Hot off the heels of the Pikmin 1 and 2 HD remasters on Switch, we have a completely new series entry in Pikmin 4. It’s been a decade-long wait, but in that time Nintendo has jettisoned its in-house engine in favour of Unreal Engine 4, which provides some of the most striking visuals seen on Switch to date. But how much of a graphical leap is it over the Wii U release of Pikmin 3, what new visual features have been added and how does performance hold up?
The extent of Pikmin 4’s reinvention runs deeper than its visuals of course. As well as higher-fidelity graphics, the game’s long development has seen major overhauls to its mechanics, UI and quality-of-life features too. The cursor has a lock-on, for a start, while a rewind feature is there in case all of your Pikmin perish. And adding an extra dimension to the series’ combat, resource-gathering and puzzles, Pikmin 4 of course also features the Oatchi, a space dog sidekick. This photogenic canine is capable of jumping, swimming and charging through obstacles, providing more variety to Pikmin’s usual gameplay loop. It’s a risk that pays off, and if you’ve never played a Pikmin game before, there’s never been a better time to jump in; it’s the most streamlined it’s ever been.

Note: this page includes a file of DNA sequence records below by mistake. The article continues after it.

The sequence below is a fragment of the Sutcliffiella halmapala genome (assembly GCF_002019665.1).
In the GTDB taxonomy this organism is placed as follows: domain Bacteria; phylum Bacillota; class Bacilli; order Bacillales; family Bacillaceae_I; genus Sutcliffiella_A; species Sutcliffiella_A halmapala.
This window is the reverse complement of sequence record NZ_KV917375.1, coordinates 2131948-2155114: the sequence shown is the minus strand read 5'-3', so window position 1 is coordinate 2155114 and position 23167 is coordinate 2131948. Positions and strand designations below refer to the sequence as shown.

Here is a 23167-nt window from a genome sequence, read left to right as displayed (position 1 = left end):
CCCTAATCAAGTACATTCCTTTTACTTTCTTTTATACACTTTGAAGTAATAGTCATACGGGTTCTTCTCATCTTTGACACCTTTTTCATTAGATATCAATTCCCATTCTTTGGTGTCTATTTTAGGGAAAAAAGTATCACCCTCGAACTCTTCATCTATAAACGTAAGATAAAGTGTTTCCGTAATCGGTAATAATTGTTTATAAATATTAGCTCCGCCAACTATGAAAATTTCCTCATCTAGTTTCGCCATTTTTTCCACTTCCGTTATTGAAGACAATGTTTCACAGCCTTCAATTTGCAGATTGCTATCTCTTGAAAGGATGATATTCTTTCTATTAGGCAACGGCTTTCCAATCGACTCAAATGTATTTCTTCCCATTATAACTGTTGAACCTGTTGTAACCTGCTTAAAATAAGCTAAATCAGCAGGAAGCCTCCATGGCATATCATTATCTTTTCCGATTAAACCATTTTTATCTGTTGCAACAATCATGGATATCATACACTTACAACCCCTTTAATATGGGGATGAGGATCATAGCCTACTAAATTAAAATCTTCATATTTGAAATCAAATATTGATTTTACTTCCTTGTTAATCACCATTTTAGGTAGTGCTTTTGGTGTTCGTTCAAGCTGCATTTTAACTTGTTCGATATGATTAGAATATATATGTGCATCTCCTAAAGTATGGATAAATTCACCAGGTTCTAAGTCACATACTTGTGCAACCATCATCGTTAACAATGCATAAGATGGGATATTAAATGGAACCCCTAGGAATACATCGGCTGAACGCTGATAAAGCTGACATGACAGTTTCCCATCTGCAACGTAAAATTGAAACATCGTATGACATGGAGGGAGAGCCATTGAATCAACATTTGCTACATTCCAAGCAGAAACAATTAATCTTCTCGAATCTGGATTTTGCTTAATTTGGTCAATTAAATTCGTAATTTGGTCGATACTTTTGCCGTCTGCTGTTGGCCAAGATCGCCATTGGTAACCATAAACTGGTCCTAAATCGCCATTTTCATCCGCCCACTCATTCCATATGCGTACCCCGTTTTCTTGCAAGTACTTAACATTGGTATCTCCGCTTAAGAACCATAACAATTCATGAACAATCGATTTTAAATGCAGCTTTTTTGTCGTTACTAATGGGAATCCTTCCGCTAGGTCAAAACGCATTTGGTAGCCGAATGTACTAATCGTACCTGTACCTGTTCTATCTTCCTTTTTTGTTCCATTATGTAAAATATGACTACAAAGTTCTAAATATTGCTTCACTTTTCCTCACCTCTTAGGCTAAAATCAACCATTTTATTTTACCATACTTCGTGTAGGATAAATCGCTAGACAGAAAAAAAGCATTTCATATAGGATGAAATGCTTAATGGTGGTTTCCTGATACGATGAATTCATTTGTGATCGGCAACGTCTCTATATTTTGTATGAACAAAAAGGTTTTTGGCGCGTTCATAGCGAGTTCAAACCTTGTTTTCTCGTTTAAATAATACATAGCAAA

On a technical level, Pikmin 4 benefits hugely from the move to Unreal Engine. Of course, we’ve already seen Nintendo-published games use Epic’s middleware tech, notably Yoshi’s Crafted World on Switch. And while proprietary engines are something to cherish in this day and age, Unreal does at least give developers a shortcut to top-end rendering features – and at its core, Pikmin 4 still feels like Pikmin, with the same DNA and design ethos, just with a stark upgrade in its presentation.